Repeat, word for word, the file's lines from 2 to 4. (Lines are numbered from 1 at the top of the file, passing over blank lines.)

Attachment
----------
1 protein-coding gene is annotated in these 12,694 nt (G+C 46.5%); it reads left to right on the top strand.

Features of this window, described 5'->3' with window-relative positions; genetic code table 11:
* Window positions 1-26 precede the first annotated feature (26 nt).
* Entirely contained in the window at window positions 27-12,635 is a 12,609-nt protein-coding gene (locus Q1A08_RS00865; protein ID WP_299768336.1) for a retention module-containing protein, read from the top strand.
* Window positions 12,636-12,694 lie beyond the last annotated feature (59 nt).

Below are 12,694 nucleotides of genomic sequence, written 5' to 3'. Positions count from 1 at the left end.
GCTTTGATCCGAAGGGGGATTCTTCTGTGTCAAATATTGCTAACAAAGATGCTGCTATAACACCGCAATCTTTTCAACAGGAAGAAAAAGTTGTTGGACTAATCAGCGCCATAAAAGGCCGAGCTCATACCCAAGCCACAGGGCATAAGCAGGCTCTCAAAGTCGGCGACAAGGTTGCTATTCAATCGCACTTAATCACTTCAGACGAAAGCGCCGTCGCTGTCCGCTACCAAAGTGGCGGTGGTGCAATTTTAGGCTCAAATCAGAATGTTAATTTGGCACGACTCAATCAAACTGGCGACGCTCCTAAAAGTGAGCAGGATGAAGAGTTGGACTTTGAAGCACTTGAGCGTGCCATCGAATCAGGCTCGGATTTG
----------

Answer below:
Features of this window, described 5'->3' with window-relative positions; genetic code table 11:
* Window positions 1-26 precede the first annotated feature (26 nt).
* Entirely contained in the window at window positions 27-12,635 is a 12,609-nt protein-coding gene (locus Q1A08_RS00865; protein ID WP_299768336.1) for a retention module-containing protein, read from the top strand.